Foreign Corporate structures operate within a single jurisdiction and may perform the following types of operations:
- Offering stock to the public.
- Manufacturing operations.
- Commercial and retail businesses with operations in many geographic locations.
- Businesses seeking to compensate employees with stock.
- Businesses seeking a clear separation between ownership and management.
- Non-profit organizations typically conduct operations as a corporation.
- You can issue qualified small business stock and potentially qualify for the qualified small business stock benefit under Section 1202 of the Internal Revenue Code and the rollover benefit under Section 1045 of the Internal Revenue Code [For investments in Domestic Corporations that are qualified small businesses under Section 1202 of the IRC before the end of 2011, the tax rate after holding the stock for 5 years is Zero--including a complete AMT exemption (subject to a cap (but a substantial one)).]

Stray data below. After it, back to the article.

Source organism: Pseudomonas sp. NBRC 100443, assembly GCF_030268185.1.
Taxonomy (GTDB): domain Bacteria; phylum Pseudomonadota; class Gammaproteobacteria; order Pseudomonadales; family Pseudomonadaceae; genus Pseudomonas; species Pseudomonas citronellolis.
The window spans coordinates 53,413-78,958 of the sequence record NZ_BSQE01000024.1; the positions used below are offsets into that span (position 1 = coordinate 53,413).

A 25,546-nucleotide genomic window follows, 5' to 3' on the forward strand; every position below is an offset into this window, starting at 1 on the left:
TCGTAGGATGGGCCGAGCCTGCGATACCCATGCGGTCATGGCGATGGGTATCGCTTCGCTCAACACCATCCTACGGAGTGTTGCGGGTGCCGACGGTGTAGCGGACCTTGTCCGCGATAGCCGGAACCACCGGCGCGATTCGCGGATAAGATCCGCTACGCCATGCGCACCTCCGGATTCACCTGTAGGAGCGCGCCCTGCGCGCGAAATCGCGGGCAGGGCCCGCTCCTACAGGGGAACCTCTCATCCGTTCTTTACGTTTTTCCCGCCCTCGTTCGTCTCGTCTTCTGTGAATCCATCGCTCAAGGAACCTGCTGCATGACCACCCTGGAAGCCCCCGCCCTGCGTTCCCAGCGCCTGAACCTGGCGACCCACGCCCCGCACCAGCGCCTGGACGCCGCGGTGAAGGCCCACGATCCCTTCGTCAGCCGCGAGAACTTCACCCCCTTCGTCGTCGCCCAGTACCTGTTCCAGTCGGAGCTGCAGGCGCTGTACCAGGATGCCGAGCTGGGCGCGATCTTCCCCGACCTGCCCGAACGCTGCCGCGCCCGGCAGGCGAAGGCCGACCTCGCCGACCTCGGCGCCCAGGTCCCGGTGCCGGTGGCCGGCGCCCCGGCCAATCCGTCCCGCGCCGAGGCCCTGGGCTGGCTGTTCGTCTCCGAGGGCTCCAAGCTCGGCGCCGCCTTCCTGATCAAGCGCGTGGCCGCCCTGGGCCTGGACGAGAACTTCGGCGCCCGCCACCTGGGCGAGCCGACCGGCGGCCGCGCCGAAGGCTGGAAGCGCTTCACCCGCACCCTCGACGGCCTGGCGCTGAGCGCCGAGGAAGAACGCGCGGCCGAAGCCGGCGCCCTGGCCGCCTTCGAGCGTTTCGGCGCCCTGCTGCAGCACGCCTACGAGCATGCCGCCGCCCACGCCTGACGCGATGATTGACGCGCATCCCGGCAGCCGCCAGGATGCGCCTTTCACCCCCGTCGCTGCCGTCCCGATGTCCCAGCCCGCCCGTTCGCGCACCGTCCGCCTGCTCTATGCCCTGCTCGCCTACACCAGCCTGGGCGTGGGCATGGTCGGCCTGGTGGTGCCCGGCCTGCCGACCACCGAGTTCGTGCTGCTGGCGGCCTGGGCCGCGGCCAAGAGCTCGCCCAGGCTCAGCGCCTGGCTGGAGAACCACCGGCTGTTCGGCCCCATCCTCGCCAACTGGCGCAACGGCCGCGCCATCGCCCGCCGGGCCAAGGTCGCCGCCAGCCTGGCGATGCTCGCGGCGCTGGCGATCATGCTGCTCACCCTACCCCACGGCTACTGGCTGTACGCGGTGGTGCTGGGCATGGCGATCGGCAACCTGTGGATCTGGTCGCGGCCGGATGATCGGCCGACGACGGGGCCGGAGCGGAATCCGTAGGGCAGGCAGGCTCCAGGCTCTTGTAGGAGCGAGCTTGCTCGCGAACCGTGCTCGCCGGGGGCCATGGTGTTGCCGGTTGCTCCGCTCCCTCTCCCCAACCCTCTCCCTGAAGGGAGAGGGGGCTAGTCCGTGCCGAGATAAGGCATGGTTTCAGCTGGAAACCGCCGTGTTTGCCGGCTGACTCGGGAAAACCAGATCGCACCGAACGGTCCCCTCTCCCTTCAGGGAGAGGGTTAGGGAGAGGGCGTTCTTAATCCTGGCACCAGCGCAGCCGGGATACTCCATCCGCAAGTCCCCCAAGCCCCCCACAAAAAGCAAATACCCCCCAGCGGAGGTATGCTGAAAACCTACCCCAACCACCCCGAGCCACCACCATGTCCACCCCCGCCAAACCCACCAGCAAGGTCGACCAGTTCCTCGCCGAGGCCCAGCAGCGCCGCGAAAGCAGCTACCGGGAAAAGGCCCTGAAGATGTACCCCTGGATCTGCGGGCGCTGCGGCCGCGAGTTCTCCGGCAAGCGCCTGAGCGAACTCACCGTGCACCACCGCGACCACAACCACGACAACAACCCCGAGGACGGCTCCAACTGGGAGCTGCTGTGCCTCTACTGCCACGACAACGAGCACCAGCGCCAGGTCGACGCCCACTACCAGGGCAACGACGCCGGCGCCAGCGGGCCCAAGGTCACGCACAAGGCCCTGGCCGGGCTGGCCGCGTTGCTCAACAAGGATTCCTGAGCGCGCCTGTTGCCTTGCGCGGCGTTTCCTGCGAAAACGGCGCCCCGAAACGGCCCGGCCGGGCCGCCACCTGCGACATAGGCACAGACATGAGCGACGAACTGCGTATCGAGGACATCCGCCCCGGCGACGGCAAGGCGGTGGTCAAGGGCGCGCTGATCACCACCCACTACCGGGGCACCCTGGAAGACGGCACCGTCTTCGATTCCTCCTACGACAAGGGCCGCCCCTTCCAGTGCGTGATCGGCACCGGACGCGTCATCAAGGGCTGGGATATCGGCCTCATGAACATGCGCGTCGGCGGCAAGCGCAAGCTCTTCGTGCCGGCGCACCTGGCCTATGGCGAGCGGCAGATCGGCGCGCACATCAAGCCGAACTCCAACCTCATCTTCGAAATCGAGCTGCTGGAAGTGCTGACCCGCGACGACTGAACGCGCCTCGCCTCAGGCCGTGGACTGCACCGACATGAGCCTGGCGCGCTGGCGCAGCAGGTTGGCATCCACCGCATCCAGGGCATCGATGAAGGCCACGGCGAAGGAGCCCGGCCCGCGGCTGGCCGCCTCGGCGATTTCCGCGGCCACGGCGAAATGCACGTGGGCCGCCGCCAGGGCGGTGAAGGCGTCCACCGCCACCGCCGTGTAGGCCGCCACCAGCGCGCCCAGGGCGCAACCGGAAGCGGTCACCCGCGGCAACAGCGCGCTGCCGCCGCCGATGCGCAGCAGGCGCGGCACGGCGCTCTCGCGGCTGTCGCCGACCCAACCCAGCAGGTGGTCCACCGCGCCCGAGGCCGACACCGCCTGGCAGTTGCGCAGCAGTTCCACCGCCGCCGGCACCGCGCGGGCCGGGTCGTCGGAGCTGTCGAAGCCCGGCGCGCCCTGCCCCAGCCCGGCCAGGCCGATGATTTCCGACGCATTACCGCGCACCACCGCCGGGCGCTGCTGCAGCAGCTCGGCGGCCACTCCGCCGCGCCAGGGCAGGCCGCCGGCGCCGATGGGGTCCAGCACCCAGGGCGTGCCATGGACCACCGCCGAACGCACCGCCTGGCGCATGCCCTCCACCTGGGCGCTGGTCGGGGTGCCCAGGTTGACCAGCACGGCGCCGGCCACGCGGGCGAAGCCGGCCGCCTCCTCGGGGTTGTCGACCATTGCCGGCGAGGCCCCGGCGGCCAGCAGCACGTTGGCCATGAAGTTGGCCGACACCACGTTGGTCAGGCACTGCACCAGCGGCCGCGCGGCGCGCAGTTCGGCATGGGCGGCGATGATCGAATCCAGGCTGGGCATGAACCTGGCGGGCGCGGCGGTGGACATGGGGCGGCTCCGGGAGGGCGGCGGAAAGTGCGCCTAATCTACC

- You avoid the issuance of Forms K-1 to owners, subjecting them to federal income tax on the corporation's income (regardless of whether that income is distributed to them), and potentially subjecting them to state income taxes in the various states where the corporation operates.
- You avoid having to agree to a cash distribution scheme to cover the taxes of the owners on the entity’s income taxed to them.
ALLOWABLE TAX DEDUCTIONS
- Charitable Deductions - Deduct charitable contributions up to a value of 10% of corporate taxable income.